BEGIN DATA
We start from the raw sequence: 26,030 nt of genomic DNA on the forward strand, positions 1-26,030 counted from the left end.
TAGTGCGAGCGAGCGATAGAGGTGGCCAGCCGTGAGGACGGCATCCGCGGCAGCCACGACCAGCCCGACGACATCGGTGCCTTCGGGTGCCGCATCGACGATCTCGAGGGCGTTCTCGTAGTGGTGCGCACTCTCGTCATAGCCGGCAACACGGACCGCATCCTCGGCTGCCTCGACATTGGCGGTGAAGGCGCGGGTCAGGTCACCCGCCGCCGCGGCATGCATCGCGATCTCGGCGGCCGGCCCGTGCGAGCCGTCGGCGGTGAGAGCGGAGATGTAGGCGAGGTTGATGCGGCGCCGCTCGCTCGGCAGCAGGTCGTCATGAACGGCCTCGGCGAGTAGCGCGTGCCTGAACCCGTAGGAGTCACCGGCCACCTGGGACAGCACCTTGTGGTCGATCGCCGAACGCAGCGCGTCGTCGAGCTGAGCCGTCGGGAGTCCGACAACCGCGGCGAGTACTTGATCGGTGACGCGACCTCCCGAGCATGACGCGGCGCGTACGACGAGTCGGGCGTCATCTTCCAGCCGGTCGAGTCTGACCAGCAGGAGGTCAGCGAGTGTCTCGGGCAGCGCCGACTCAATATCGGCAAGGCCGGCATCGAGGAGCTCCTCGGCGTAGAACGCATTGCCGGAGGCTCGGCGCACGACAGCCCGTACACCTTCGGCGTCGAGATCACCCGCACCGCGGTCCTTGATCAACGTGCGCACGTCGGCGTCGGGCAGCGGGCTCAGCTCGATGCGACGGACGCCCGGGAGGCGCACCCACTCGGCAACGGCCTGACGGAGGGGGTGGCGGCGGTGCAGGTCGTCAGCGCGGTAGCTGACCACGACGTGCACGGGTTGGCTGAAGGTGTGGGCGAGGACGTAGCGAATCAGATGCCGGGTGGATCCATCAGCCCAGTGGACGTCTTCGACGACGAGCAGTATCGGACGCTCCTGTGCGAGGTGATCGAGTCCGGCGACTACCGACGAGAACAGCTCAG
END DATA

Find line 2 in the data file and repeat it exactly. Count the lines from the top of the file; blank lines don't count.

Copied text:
TAGTGCGAGCGAGCGATAGAGGTGGCCAGCCGTGAGGACGGCATCCGCGGCAGCCACGACCAGCCCGACGACATCGGTGCCTTCGGGTGCCGCATCGACGATCTCGAGGGCGTTCTCGTAGTGGTGCGCACTCTCGTCATAGCCGGCAACACGGACCGCATCCTCGGCTGCCTCGACATTGGCGGTGAAGGCGCGGGTCAGGTCACCCGCCGCCGCGGCATGCATCGCGATCTCGGCGGCCGGCCCGTGCGAGCCGTCGGCGGTGAGAGCGGAGATGTAGGCGAGGTTGATGCGGCGCCGCTCGCTCGGCAGCAGGTCGTCATGAACGGCCTCGGCGAGTAGCGCGTGCCTGAACCCGTAGGAGTCACCGGCCACCTGGGACAGCACCTTGTGGTCGATCGCCGAACGCAGCGCGTCGTCGAGCTGAGCCGTCGGGAGTCCGACAACCGCGGCGAGTACTTGATCGGTGACGCGACCTCCCGAGCATGACGCGGCGCGTACGACGAGTCGGGCGTCATCTTCCAGCCGGTCGAGTCTGACCAGCAGGAGGTCAGCGAGTGTCTCGGGCAGCGCCGACTCAATATCGGCAAGGCCGGCATCGAGGAGCTCCTCGGCGTAGAACGCATTGCCGGAGGCTCGGCGCACGACAGCCCGTACACCTTCGGCGTCGAGATCACCCGCACCGCGGTCCTTGATCAACGTGCGCACGTCGGCGTCGGGCAGCGGGCTCAGCTCGATGCGACGGACGCCCGGGAGGCGCACCCACTCGGCAACGGCCTGACGGAGGGGGTGGCGGCGGTGCAGGTCGTCAGCGCGGTAGCTGACCACGACGTGCACGGGTTGGCTGAAGGTGTGGGCGAGGACGTAGCGAATCAGATGCCGGGTGGATCCATCAGCCCAGTGGACGTCTTCGACGACGAGCAGTATCGGACGCTCCTGTGCGAGGTGATCGAGTCCGGCGACTACCGACGAGAACAGCTCAG